Take the 2-minute tour ×
Stack Overflow is a question and answer site for professional and enthusiast programmers. It's 100% free, no registration required.

Using deploy.rb to precompile rails assets only when they change, this task is always skipping the compile of my assets :(

namespace :assets do
  task :precompile, :roles => :web, :except => {:no_release => true} do
    from = source.next_revision(current_revision)
    if capture("cd #{latest_release} && #{source.local.log(from)} vendor/assets/ app/assets/ | wc -l").to_i > 0
      run %Q{cd #{latest_release} && #{rake} RAILS_ENV=#{rails_env} #{asset_env} assets:precompile}
    else
      logger.info "Skipping asset pre-compilation because there were no asset changes"
    end
  end
end

What could causing this complete task not compiling? It always thinks there are no asset changes and throws that message.

I also never really understanded the task, for example what does below source.log.local refer to?

source.local.log

Anyone could clarify what the task commands do and has some pointers why it never sees any asset changes? Thank you

share|improve this question
add comment

1 Answer

up vote 13 down vote accepted

What it does:

from = source.next_revision(current_revision)

source is a reference to your source code, as seen through your SCM (git, svn, whatever). This sets from as (essentially) the currently deployed version of your source code.

capture("cd #{latest_release} && #{source.local.log(from)} vendor/assets/ app/assets/ | wc -l")

capture means 'execute this command in the shell, and return its output'. The command in question references the log of changes to your source comparing the deployed version to the current version (specifying the paths where assets live as the ones that 'matter'), and passes that into the word count tool (wc -l). The -l option means that it returns a count of the number of lines in the output. Thus, the output (which is returned by capture) is the number of filenames that have changes between these two versions.

If that number is zero, then no files have changed in any of the specified paths, so we skip precompiling.

Why it doesn't work:

I don't know. There doesn't seem to be anything wrong with the code itself - it's the same snippet I use, more or less. Here's a couple of things that you can check:

  1. Does Capistrano even know you're using the asset pipeline? Check your Capfile. If you don't have load 'deploy/assets' in there, deploying won't even consider compiling your assets.

  2. Have you, in fact, enabled the asset pipeline? Check application.rb for config.assets.enabled = true

  3. Do you have incorrect asset paths specified? The code is checking for changes in vendor/assets/ and app/assets/. If your assets live somewhere else (lib/assets, for instance), they won't be noticed. (If this is the case, you can just change that line to include the correct paths.

  4. Have you, in fact, changed any assets since the last deployment? I recommend bypassing the check for changed assets and forcing precompile to run once, then turning the check back on and seeing it the problem magically resolves itself. In my example, below, setting force_precompile = true would do that.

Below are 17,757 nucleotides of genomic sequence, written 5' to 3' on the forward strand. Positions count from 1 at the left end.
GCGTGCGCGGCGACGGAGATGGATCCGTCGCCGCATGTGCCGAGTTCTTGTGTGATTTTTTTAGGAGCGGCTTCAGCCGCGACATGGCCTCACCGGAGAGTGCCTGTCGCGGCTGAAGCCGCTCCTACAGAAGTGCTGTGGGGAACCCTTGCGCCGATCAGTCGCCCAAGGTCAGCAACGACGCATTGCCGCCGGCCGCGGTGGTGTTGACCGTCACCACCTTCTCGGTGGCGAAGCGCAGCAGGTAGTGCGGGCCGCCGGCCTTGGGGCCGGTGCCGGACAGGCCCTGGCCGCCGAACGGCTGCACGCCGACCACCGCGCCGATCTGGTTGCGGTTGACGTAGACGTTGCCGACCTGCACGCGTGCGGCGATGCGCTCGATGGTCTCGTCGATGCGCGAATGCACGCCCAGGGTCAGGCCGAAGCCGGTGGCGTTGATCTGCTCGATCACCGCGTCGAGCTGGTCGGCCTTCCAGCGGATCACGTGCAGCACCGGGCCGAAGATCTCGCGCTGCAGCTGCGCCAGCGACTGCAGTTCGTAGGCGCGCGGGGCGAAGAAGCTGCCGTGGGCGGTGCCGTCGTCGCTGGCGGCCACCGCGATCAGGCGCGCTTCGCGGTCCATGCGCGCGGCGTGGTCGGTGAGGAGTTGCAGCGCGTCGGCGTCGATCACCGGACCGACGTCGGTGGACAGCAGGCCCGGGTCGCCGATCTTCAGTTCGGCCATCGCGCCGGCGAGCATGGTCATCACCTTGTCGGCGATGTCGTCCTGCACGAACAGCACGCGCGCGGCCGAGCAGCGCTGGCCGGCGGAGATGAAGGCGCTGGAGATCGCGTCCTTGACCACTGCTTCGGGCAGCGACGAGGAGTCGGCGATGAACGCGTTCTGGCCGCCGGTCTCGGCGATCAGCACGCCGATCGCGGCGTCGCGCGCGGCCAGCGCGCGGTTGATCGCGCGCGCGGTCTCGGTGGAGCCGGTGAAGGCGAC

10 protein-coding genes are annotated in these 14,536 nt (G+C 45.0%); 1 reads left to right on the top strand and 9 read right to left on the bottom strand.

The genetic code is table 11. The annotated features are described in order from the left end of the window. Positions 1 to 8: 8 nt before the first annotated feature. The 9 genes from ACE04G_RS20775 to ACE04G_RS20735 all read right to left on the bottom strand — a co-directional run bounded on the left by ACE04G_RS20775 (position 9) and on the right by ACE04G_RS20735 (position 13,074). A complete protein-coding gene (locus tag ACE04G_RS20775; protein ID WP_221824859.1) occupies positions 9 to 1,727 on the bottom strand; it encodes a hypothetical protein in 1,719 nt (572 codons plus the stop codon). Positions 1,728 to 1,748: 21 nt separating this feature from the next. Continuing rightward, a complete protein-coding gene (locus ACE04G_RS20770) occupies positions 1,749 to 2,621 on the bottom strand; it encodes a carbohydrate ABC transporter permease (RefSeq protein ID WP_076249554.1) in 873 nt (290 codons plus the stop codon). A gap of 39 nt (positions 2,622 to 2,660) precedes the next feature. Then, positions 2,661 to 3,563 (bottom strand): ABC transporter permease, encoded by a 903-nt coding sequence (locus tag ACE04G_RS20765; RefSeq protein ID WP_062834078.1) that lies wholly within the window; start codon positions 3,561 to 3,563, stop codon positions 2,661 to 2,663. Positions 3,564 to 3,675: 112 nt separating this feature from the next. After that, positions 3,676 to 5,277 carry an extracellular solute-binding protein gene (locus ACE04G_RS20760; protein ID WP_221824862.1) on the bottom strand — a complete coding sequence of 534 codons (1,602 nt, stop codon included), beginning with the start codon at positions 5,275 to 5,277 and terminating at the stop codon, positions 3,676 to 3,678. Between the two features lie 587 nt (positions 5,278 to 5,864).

What I use:

Here's the version of this I currently use. It may be helpful. Or not. Changes from the original:

  1. A more readable way to specify asset paths (if you use it, remember to set asset_locations to the places your assets live)
  2. An easy way to force precompile to run (set force_precompile=true to attempt to run the check, but run precompile regardless)
  3. It prints out the count whether or not precompile runs. I appreciate getting some output just to be sure the check is running.
  4. If an error occurs when trying to compare the files (as will often happen with brand new projects, for instance), it prints the error but runs precompile anyway.

.

  namespace :assets do
    task :precompile, :roles => :web, :except => { :no_release => true } do
      # Check if assets have changed. If not, don't run the precompile task - it takes a long time.
      force_compile = false
      changed_asset_count = 0
      begin
        from = source.next_revision(current_revision)
        asset_locations = 'app/assets/ lib/assets vendor/assets'
        changed_asset_count = capture("cd #{latest_release} && #{source.local.log(from)} #{asset_locations} | wc -l").to_i
      rescue Exception => e
        logger.info "Error: #{e}, forcing precompile"
        force_compile = true
      end
      if changed_asset_count > 0 || force_compile
        logger.info "#{changed_asset_count} assets have changed. Pre-compiling"
        run %Q{cd #{latest_release} && #{rake} RAILS_ENV=#{rails_env} #{asset_env} assets:precompile}
      else
        logger.info "#{changed_asset_count} assets have changed. Skipping asset pre-compilation"
      end
    end
  end
share|improve this answer
    
wow, thanks for the super writeup! wow, thx again for providing a better solution with full comments on the way it works, your post feels like a fresh breath of air ;) –  Rubytastic Oct 16 '12 at 20:31
1  
MrTheWalrus: shouldn't force_compile be set to true in case of error? I'm a bit confused by that bit –  Breno Salgado Apr 14 at 19:24
1  
@BrenoSalgado You're quite right. Fixed. –  MrTheWalrus Apr 15 at 6:38
    
:D thanks for this though, deploying was royal PITA back then. –  Breno Salgado Apr 15 at 17:46
add comment

Your Answer

 
discard

By posting your answer, you agree to the privacy policy and terms of service.

Not the answer you're looking for? Browse other questions tagged or ask your own question.